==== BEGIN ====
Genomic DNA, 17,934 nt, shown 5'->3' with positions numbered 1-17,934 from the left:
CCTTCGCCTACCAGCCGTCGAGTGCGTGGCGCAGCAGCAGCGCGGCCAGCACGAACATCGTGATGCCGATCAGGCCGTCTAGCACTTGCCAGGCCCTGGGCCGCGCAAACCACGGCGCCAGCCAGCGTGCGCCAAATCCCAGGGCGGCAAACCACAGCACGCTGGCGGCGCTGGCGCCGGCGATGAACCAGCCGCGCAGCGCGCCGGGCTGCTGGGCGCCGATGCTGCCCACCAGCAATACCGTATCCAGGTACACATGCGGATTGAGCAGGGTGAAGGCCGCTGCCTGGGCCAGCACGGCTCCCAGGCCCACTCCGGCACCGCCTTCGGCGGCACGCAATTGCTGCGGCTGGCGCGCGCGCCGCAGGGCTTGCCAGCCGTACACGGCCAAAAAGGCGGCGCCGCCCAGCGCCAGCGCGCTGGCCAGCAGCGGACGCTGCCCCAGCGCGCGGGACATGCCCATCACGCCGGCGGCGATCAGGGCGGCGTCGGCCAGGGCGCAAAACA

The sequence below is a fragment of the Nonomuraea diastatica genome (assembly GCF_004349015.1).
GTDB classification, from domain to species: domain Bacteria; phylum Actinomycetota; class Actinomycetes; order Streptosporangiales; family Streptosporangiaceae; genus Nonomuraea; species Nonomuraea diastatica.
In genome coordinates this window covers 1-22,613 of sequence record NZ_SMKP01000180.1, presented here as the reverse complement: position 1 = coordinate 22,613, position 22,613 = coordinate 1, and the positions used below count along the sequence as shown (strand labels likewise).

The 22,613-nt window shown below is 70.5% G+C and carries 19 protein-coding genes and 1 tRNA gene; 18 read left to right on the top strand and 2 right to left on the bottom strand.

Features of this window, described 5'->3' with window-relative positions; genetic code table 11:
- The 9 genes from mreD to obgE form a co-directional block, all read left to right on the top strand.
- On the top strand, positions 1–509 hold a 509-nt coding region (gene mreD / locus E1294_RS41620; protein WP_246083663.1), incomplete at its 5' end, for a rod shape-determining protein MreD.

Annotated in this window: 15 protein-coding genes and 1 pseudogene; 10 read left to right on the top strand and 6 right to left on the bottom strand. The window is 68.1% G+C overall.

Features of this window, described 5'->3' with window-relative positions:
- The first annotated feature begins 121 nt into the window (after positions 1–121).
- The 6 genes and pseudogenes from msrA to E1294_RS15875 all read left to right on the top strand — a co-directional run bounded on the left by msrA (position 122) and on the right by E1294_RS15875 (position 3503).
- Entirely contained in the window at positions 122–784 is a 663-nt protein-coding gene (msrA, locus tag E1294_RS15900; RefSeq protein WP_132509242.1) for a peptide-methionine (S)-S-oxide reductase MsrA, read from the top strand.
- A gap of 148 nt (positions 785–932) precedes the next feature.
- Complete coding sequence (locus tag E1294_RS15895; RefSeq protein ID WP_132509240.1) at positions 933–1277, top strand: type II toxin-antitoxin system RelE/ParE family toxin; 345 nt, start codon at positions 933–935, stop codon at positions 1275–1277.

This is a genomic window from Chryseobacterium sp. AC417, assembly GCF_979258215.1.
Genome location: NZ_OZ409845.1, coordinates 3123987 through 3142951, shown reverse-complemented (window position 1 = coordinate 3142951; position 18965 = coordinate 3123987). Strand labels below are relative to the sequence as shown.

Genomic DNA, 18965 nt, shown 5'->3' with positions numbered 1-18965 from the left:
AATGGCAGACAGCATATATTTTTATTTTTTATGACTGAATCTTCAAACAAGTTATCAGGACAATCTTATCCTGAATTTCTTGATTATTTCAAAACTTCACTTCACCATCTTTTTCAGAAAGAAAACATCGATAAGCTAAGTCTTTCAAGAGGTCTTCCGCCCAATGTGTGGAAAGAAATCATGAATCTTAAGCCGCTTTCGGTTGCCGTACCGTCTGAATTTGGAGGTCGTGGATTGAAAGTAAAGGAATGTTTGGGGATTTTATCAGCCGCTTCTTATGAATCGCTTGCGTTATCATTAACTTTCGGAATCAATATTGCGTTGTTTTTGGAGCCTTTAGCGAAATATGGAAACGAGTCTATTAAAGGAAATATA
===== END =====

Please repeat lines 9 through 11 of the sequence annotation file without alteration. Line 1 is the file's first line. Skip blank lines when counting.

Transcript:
- On the top strand, positions 1–509 hold a 509-nt coding region (gene mreD / locus E1294_RS41620; protein WP_246083663.1), incomplete at its 5' end, for a rod shape-determining protein MreD.

Annotated in this window: 15 protein-coding genes and 1 pseudogene; 10 read left to right on the top strand and 6 right to left on the bottom strand. The window is 68.1% G+C overall.

Features of this window, described 5'->3' with window-relative positions: